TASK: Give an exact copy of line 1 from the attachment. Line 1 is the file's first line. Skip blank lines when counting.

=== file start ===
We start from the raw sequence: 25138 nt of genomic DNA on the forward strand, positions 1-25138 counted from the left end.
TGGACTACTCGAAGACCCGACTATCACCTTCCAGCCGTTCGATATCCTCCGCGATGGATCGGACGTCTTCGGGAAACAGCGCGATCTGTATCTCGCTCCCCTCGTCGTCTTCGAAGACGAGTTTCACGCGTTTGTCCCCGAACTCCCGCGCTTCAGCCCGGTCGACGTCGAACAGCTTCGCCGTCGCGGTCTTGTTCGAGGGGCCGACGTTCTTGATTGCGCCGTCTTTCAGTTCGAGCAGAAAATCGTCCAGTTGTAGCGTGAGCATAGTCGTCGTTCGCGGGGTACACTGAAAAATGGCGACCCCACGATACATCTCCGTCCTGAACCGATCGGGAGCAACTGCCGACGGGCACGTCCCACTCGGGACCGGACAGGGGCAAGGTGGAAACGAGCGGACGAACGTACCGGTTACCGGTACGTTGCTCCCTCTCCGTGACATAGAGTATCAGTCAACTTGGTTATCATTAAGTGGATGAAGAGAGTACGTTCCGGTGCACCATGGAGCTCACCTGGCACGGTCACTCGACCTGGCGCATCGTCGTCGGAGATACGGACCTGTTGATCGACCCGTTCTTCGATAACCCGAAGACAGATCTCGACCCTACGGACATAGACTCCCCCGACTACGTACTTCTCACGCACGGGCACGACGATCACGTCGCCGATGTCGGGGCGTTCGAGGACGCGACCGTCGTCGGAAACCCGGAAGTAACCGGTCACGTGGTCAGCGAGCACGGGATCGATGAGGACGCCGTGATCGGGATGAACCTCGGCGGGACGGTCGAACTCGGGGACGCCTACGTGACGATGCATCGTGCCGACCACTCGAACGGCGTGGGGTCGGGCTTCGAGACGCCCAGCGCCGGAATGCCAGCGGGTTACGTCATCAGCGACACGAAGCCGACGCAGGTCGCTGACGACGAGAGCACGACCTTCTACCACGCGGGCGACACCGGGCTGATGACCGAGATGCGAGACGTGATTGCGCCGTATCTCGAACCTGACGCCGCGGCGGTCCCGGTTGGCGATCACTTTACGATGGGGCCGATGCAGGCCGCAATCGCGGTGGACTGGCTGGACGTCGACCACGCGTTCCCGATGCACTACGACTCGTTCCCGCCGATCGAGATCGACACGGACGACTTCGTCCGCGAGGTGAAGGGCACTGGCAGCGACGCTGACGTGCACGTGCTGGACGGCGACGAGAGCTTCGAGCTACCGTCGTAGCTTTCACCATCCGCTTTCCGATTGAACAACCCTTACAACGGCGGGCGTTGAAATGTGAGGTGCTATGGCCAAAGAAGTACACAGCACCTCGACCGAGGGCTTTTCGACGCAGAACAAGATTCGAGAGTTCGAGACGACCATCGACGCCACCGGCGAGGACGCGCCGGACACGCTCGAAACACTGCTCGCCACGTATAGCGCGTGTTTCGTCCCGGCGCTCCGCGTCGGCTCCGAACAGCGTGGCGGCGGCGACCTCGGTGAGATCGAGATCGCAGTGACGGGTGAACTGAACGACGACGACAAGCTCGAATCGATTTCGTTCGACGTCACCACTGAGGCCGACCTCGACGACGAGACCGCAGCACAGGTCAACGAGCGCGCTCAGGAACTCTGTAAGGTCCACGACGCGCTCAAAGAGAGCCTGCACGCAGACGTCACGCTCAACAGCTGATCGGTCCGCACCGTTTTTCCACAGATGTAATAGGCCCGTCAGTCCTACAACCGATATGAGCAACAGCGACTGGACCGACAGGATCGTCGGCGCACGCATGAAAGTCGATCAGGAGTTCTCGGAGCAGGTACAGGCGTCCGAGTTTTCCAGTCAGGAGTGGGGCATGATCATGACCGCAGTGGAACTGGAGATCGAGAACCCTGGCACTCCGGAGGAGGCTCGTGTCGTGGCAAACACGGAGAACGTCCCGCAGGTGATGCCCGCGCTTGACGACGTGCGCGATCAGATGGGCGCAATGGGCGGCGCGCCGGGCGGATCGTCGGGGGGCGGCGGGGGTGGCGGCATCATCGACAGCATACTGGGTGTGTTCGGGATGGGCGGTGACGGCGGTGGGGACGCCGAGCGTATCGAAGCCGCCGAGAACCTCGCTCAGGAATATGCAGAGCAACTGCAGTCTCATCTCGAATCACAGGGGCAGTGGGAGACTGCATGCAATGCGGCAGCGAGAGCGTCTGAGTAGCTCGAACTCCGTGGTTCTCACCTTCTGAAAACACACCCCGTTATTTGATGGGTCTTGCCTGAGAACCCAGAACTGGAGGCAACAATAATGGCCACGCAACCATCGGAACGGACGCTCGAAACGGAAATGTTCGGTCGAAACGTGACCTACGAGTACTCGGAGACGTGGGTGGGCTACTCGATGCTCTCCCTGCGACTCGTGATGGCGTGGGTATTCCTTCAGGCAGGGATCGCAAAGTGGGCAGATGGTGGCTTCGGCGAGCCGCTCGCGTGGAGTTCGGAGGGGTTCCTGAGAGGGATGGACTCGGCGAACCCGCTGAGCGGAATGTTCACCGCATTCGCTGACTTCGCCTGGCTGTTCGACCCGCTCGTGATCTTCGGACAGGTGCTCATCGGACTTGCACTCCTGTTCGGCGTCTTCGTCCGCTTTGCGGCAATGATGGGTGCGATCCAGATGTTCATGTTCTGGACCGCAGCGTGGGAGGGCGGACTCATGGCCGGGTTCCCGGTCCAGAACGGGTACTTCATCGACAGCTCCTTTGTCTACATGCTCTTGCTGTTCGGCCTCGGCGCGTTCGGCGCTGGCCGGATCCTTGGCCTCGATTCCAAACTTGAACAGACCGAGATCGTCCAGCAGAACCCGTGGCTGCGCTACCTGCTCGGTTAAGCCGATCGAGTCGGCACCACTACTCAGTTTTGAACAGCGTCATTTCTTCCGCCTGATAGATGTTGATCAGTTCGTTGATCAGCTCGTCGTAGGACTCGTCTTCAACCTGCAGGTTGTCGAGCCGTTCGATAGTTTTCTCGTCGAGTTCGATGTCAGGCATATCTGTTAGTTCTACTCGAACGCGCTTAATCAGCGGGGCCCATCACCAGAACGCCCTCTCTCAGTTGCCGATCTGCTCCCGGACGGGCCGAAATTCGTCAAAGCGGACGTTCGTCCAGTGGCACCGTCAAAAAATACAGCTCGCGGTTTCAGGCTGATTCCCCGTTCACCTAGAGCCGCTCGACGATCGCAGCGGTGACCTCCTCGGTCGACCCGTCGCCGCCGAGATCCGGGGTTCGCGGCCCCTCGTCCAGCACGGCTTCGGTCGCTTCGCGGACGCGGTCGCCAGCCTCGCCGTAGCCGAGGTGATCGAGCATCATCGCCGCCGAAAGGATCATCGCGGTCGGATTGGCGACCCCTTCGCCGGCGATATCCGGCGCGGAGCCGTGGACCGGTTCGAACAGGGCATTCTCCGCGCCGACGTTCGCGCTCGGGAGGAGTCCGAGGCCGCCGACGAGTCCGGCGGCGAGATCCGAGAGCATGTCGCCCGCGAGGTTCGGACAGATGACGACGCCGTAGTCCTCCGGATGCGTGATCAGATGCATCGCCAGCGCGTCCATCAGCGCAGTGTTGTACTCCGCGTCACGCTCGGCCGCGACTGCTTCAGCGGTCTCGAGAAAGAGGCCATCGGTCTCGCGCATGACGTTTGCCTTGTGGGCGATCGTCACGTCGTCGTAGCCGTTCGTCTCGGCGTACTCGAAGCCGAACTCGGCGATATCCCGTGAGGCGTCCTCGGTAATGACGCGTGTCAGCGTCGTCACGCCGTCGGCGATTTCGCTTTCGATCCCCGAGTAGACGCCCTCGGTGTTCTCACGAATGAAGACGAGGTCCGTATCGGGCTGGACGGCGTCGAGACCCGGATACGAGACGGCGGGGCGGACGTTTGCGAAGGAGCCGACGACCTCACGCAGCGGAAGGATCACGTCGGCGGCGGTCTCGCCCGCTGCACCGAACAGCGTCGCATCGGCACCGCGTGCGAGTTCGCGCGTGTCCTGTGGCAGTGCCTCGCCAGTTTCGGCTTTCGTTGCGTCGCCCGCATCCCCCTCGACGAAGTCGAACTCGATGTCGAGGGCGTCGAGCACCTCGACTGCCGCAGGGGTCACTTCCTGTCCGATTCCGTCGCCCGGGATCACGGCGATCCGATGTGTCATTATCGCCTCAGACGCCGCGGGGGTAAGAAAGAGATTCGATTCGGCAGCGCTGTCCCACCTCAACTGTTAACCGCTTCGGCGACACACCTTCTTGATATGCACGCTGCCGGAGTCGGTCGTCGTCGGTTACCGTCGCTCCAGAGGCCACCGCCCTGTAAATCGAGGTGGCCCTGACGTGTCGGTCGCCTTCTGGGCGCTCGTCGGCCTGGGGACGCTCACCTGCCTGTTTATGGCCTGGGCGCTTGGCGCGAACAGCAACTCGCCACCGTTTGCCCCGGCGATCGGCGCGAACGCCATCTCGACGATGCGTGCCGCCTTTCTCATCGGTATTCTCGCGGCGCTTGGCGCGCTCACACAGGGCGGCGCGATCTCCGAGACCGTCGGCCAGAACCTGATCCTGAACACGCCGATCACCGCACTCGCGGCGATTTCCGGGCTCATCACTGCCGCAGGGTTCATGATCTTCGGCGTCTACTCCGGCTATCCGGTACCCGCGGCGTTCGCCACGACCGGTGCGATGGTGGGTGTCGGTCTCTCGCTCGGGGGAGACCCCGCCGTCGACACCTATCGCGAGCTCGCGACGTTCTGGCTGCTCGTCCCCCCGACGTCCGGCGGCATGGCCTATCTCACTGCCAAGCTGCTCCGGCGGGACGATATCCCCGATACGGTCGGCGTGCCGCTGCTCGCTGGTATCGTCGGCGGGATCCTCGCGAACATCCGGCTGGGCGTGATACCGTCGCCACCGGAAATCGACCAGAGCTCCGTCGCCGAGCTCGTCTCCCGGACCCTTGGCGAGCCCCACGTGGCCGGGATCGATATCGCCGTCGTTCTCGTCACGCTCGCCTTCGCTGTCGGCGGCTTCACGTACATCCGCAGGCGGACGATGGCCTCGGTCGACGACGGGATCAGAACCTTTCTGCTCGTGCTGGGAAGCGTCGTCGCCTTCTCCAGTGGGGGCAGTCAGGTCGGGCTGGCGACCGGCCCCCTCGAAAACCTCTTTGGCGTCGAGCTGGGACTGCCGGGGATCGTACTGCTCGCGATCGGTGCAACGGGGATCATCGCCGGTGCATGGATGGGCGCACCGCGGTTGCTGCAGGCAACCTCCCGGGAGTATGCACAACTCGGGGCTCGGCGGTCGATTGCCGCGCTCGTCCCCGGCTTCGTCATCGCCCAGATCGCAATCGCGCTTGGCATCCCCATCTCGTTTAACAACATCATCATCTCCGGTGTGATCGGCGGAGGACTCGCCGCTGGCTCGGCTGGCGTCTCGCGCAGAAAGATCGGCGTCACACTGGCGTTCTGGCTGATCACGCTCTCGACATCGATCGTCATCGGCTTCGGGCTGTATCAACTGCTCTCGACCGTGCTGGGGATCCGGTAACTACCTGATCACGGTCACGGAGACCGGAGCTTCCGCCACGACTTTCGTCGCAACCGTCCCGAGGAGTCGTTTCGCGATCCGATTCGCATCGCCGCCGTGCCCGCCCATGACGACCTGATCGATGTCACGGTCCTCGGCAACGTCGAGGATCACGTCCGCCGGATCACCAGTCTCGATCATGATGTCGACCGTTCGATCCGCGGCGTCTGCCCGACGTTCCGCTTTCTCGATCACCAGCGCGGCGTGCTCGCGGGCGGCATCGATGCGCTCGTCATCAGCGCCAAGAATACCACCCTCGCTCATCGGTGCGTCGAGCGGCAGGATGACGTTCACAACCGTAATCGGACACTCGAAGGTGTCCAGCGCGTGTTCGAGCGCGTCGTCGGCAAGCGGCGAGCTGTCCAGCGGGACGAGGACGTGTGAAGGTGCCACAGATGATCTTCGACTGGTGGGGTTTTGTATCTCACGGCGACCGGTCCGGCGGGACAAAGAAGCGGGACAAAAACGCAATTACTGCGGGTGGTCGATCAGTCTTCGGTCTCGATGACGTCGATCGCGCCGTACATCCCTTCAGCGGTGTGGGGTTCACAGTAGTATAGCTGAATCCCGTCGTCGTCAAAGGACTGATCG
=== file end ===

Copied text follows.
We start from the raw sequence: 25138 nt of genomic DNA on the forward strand, positions 1-25138 counted from the left end.